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Hand skills

Your child needs to develop hand skills (or fine motor skills) so they can feed and dress themselves, play and draw.

Some children can struggle to develop these skills because of movement problems, learning difficulties or developmental delays.

If your child is struggling to develop hand skills, you’ll notice that they:

  • Find it hard to use their hands to play or look after themselves
  • Get frustrated when they’re trying to do something with their hands
  • Have a poor or loose grip
  • Use their whole hand to hold something small when they should be able to use just their thumb and index finger

Palmar grasp and release

This is one of the first stages of a child’s development and is a building block for all other fine motor skills. To help them develop, try:

  • Squeezing water from sponges at bath time
  • Posting toys, e.g. shape sorting toys
  • Squeezing play dough
  • Scrunching up paper into balls
  • Stacking blocks on top of one another
  • Throwing objects

Once they’re confident with these activities, you’ll notice that their grasp starts to change and they begin to move their wrist too (cylindrical grip). Continue developing this grip with activities like:

  • Pushing / pulling toys
  • Row, row, row your boat - try holding a broom stick or mop while you do this
  • Tug-of-war
  • Tipping water from a beaker or pouring it from one container into another
  • Holding onto the rope of a swing
  • Holding onto the handles of a tricycle or pedal car

Pincer grip

Your child will also develop a pincer grip. This is a more precise grip and means they use their index finger and thumb to pick up, hold and release an object. To start with, your child will use their thumb and the side of their index finger. It’s important to help them develop this grip as it’s used for holding a pencil or scissors, handwriting, and functions like doing up buttons, zips and shoelaces.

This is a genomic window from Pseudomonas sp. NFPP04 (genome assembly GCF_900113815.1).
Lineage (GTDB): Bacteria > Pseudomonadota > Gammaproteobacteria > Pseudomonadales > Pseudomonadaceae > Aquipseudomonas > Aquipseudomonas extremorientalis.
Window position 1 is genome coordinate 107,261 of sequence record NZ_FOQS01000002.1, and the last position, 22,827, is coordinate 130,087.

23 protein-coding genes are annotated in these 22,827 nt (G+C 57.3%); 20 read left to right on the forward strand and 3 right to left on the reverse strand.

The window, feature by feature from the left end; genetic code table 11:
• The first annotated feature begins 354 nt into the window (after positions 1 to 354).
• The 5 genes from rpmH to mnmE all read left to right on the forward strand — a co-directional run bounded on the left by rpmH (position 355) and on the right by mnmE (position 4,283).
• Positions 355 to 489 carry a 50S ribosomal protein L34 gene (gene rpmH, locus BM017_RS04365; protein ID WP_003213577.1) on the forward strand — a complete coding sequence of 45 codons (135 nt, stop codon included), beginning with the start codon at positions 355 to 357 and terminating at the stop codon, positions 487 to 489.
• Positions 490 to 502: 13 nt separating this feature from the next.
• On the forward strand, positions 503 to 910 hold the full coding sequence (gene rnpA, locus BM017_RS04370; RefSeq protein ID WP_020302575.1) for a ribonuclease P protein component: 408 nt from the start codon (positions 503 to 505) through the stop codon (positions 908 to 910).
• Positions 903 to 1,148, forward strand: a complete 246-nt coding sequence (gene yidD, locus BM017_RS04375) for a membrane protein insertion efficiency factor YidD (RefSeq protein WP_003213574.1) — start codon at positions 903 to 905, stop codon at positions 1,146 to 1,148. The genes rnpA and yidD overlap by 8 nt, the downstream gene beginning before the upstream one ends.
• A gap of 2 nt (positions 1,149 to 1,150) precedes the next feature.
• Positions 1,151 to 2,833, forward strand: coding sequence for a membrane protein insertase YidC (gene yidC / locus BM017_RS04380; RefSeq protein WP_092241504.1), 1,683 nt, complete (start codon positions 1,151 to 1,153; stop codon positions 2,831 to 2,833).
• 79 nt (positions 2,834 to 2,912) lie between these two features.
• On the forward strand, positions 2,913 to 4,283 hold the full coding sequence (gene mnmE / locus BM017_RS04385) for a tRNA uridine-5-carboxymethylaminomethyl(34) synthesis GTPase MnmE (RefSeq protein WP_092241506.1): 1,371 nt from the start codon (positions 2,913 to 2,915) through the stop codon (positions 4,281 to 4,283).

Activities you can try to help them develop and refine the pincer grip include:

  • Using tweezers to pick up objects and dropping them into containers
  • Threading beads
  • Pinching, squeezing, patting, poking and pulling at playdough
  • Pulling toys using a string
  • Using lacing and sewing boards
  • Picking up small objects - rice, beads, marbles, raisins and lentils - between the thumb and index finger and placing them into containers
  • Tearing paper into strips
  • Peeling off small stickers to make into a picture
  • Turning pages in a book
  • Making paper chains
  • Playing with Fuzzy Felt sets
  • Playing games with clothes pegs
  • Making pipe cleaners into shapes, objects or animals
  • Popping bubble wrap

Finger isolation

Your child will also develop the ability to point with one finger at a time. This ability will help them further develop their pincer grip and pencil grip and is important for handwriting, using scissors, doing up buttons, zips and laces and using a knife and fork.

Activities you can try to help promote finger isolation include:

  • Drawing in a sand tray or shaving foam with a finger (please be aware of skin conditions such as eczema that may be irritated by this activity)
  • Flicking a ping-pong ball or cotton wool ball using fingers
  • Playing with finger puppets
  • Finger rhymes, e.g. “Round and round the garden like a teddy bear” or “Incey Wincey Spider”
  • Pressing beads or poking holes into playdough using each finger in turn
  • Dialling the numbers of a toy telephone
  • Water pistols

Hand arches

Hand arches let your child shape their hand so they can get a strong hold on different objects. It also helps with controlling pressure and skilled movements of their fingers. If these arches aren’t developed fully, your child could have difficulty using objects like a knives, forks, pencils and scissors.

Activities you can try to help develop hand arches include:

  • Shaking dice using a cupped hand
  • Cutting playdough using a plastic knife
  • Writing with a tiny chalk on a chalkboard using 3 fingertips including the thumb
  • Using a turkey baster to blow ping-pong balls or cotton wool balls across a table
  • Using playdough to make balls and pressing them into the palm of the hand
  • Using tweezers or tongs to pick up small objects
  • Activities with buttons, coins or small objects
  • Playing card games

If by two years of age, if they can’t pick up small objects between their thumb and index finger and you have tried all of these techniques, please speak to your health visitor or GP.